That's why we are willing to pay more for wines from small appellations or the world's most famous vineyards - to taste the expression of the place where the wine was made and the year in which the grapes were grown. Romanée-Conti, La Tache, Chateau Margaux, To Kalon, Stag's Leap, Bien Nacido - these are among the place names that command the ultimate price premiums on wine labels. Rasteau and its sister villages are not in this pantheon, but they offer some of the same sense of place - of terroir - at a more down-to-earth level.
One reason I love Rasteau - both the wine and the town I've never seen - is that it must certainly be different than the place further south in the Côtes de Provence where my traveling party and I were run out of town by an angry mob when we naively drove through the square one market day. After we managed to escape through the warren of alleyways away from the shouts and pummeling of fists on the car roof, I looked up the town in our guidebook. "A bucolic hill town of friendly winemakers," it said.
And very coarse wines. A sense of place, indeed.
I urge you to explore the named villages of the Côtes du Rhône-Villages to find one that suits your palate. Here, in no particular order, are some of my favorites from Rasteau, most of which are available at least in the Washington, D.C. area:
Darriaud 2002, $10: Light in color but aromatic with lavender, thyme and stone. Delicate and traditional, best with cheeses or light dishes. (Boutinot Wine Estates, Livingston, NJ.)
M. Chapoutier 2003, $10: Earthy, mushroomy, with some blackberry fruit that emerges about 30 minutes after opening. (Ginday Imports, Alexandria, Va.)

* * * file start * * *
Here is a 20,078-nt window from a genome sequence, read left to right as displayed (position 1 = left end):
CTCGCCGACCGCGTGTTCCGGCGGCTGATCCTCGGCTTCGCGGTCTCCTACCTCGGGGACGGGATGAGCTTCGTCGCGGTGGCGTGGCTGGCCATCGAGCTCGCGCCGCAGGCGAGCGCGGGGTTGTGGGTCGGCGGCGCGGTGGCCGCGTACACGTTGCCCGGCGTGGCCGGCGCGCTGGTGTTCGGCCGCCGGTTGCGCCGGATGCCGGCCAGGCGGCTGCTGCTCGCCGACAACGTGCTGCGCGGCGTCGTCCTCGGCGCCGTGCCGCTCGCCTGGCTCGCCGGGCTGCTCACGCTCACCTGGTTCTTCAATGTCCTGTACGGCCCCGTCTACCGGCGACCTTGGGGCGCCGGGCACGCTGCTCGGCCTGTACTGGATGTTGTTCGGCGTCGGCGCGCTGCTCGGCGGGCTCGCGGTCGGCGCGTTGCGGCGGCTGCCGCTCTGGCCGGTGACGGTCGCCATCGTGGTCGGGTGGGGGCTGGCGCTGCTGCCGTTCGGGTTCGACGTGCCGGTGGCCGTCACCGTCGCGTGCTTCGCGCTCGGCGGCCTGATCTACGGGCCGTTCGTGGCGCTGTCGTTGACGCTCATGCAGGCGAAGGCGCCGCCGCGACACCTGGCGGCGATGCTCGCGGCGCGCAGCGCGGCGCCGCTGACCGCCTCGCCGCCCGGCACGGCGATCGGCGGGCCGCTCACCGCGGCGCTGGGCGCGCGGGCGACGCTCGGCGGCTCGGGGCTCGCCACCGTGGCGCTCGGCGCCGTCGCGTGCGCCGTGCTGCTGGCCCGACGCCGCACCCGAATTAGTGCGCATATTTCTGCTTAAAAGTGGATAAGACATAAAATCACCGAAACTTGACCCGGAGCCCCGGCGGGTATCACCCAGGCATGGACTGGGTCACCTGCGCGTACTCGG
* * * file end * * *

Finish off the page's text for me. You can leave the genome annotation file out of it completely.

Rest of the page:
Perrin et Fils, L'Andéol, 2001, $15: Rich, structured and tight, with hints of orange peel, lavender and stony tannins. (Vineyard Brands Inc., Birmingham, Ala.)
Domaine la Soumade, Cuvée Prestige 2001, $15: Lightly aromatic with herbs and garrigue. Medium bodied, with good depth. (Eric Solomon European Cellars, Charlotte, N.C.)
André Brunel, Les Sambiches 2000, $16: Soft and supple, yet fairly big, with good Rasteau character, though perhaps peaking. (Robert Kacher Selections, Washington DC.)
Cave de Rasteau Tradition 2003, $11: Medium-bodied, lightly aromatic with lavender and thyme, true to type. (Alfio Moriconi Selection - Total Wine, Potomac, Md.)
Cave de Rasteau Prestige 2001, $15: Delicate and soft, with good Rhone fruit, hints of sage and stone. It makes you come to it, so it may not impress those who never want to work for anything. (Alfio Moriconi Selection - Total Wine, Potomac, Md.)
Chateau du Trignon 2001, $20: Massive, tannic and brooding, the alpha-male of Rasteau. Age-worthy, yet probably most appealing to the American palate because of its heft. Everything the other wines have is here, and more so. (Kermit Lynch Wine Merchant, Berkeley, Calif.)
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Dave McIntyre is Wine Editor of Foodservice Monthly, a trade publication for the restaurant industry in the mid-Atlantic region. His writings have appeared in Wine Enthusiast, The Washington Post, Washington Life, Capital Style, the newsletters of the American Institute of Wine & Food, Decanter.com, Sidewalk.com and WineToday.com, among other publications. He has appeared on radio on NPR's Kojo Nnamdi Show and on WTOP's "Man About Town" segment. He is a member of the Board of Directors of the National Capital Area Chapter of the American Institute of Wine & Food. Dave McIntyre's WineLine is archived on Robin Garr's WineLoversPage.com. E-mail Dave at McIntyreWineLine@yahoo.com.